In progressive software engineering firms it has become common to blur the line between the creation of the software product and the operation of that product.
Google is credited with popularizing this practice by codifying the term "Site Reliability Engineering" and hiring a team of software engineers to operate a data center and the associated applications in it.
Prior to this it was common to have a strong separation between product development and business operations. Operations would staff and manage IT and Customer Support. Engineering, design, and product-specific folks would staff and manage product development.
Mark Burgess writes, in "Site Reliability Engineering":
Capitalist organizations are designed to increase capital efficiency. They create more output at a lower cost. Google is in the business of delivering advertisements. Every hour spent administering a database is overhead, so they designed databases that don't need administering and systems that could survive an entire data center going off line. They used software engineering, computer science and excellent systems architecture to obviate the need for systems administration. Operations that scale linearly with output are the norm and efficient operational organizations are the exception.
Google improved operating efficiency by applying engineering disciplines to operations tasks.
In resource efficiency terms: good operations teams grow much slower than the output of the organization that needs them. Mediocre operations teams grow linearly. Bad teams consume more over time than their output grows.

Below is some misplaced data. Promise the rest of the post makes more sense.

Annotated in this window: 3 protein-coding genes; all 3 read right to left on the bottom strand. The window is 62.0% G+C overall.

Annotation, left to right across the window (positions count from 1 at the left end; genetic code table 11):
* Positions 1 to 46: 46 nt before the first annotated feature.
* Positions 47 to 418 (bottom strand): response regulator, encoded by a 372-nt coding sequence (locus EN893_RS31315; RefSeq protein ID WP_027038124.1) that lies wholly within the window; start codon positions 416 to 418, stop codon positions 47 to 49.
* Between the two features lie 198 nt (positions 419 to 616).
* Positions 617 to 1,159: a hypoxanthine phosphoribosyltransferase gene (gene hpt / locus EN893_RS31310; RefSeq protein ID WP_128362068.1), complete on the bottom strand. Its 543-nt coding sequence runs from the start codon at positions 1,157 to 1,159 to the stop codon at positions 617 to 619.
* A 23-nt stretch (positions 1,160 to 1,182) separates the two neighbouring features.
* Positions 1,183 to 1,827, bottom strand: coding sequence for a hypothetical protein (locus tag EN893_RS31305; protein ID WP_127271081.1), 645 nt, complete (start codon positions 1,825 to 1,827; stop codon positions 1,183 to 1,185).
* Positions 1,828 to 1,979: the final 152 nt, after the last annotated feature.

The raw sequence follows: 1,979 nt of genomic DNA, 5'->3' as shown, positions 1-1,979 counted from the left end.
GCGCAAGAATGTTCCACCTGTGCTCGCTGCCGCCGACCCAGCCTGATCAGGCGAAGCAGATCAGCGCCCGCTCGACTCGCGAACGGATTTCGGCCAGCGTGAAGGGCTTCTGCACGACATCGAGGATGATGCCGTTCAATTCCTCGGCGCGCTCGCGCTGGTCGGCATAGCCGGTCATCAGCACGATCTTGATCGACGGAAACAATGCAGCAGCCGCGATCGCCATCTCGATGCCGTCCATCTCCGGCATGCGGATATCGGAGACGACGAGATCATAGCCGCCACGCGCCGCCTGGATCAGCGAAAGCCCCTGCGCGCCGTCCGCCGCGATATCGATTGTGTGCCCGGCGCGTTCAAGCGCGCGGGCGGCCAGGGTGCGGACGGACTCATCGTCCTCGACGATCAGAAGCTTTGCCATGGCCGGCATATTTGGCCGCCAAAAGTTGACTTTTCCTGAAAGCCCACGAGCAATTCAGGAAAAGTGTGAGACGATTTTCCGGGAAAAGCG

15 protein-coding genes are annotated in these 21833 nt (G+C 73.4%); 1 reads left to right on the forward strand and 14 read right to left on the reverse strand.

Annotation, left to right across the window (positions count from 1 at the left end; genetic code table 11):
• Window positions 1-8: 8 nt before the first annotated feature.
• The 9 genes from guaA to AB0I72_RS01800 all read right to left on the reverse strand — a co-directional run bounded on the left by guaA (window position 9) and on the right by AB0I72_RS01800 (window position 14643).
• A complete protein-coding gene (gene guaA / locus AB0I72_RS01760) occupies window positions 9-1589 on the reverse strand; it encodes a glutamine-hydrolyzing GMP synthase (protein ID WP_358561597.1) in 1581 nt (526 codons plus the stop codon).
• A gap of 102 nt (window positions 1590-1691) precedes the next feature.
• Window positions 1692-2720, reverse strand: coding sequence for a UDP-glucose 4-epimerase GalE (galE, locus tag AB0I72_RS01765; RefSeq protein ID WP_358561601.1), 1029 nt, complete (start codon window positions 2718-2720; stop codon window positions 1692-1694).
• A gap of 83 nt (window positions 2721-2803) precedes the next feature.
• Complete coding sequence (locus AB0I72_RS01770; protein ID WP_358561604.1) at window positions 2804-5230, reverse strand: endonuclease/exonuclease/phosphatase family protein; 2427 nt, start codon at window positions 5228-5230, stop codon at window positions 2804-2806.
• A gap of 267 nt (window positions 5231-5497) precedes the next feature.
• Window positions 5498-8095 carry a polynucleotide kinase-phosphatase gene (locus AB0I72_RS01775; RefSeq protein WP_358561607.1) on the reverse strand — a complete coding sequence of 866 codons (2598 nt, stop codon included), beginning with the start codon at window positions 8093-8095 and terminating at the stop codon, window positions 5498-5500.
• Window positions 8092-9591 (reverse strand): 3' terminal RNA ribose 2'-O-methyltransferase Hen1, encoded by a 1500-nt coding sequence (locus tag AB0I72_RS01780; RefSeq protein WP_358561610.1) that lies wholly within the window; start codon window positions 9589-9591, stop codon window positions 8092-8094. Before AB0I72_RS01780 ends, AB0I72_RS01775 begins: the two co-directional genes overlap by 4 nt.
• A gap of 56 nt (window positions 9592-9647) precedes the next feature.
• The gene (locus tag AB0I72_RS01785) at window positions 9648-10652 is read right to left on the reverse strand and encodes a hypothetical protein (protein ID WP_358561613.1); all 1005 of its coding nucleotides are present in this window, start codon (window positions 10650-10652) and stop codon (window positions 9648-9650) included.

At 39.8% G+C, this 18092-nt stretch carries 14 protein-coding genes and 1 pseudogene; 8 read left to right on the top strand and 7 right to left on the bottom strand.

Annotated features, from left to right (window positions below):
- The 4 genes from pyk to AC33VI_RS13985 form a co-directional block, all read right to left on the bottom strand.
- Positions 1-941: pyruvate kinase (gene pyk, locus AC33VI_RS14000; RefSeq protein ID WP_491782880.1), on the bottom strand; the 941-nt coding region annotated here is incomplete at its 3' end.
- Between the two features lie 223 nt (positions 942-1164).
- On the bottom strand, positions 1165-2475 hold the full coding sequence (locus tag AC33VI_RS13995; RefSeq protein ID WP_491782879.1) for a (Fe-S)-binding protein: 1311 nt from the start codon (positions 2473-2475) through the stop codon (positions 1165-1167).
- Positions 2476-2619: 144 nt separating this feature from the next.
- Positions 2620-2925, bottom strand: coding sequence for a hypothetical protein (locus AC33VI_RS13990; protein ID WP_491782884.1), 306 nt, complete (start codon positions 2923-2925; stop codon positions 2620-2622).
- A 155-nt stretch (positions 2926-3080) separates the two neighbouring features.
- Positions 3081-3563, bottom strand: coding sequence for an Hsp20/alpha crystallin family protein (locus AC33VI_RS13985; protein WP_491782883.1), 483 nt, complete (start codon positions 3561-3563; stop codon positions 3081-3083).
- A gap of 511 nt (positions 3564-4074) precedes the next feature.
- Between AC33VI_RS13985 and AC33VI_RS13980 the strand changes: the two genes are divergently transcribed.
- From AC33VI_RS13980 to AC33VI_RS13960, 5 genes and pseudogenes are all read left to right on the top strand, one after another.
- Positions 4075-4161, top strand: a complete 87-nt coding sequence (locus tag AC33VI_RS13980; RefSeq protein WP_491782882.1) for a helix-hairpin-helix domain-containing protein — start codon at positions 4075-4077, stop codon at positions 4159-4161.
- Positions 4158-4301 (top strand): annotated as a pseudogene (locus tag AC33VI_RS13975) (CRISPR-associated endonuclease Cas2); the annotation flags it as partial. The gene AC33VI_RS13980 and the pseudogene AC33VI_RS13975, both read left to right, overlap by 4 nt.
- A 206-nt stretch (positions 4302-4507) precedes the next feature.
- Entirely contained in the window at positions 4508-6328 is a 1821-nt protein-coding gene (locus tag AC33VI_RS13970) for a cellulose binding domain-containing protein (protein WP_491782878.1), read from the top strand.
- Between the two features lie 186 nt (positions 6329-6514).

Operations of every sort can improve by regularly considering this practice. Operations should usually have an ordered list of goals with associated metrics like "reliability", "resource efficiency". Resource efficiency is split into capital expenses and operating expenses. Can you reduce the amount of person-labor by putting a task into computer-labor (automation?) How? What sort of engineering tasks would you need to do? Is your current team capable of evaluating that? Is your current team capable of executing on it?
Some organizations take this practice in a different direction. Instead of creating operations teams full of engineers, it has become common for software development teams to "own their uptime". This means they are entirely responsible for operating their products. The development team intimately knows the failure modes and inefficiencies of the things they make, and are charged with dealing with them. This can obviously backfire if the team is not properly supported and resourced from the organization. Done well it creates a feedback loop which enforces constant improvement. I've also only seen this work with software teams responsible for one installation of their software, like web applications.
This usually requires adding some specialists to your team, and cross-training between folks who have previously specialized in operations or development.
What both of these approaches have in common that is exceptional is leveraging software engineering practices to automate operational tasks.
If you take it as a given that automation improves operational efficiency, and that operational efficiency is a goal of a capitalist organization (I do) then you must invest in automation at every level.
As an individual on an operations team at a capitalist organization you need to ask what things you spend time on that you could spend less time on. What could be automated with monitoring tools instead of daily check lists? What would that monitoring tool look like? Can you identify items that are Unstructured Individual Tasks and move them into procedures or other tools?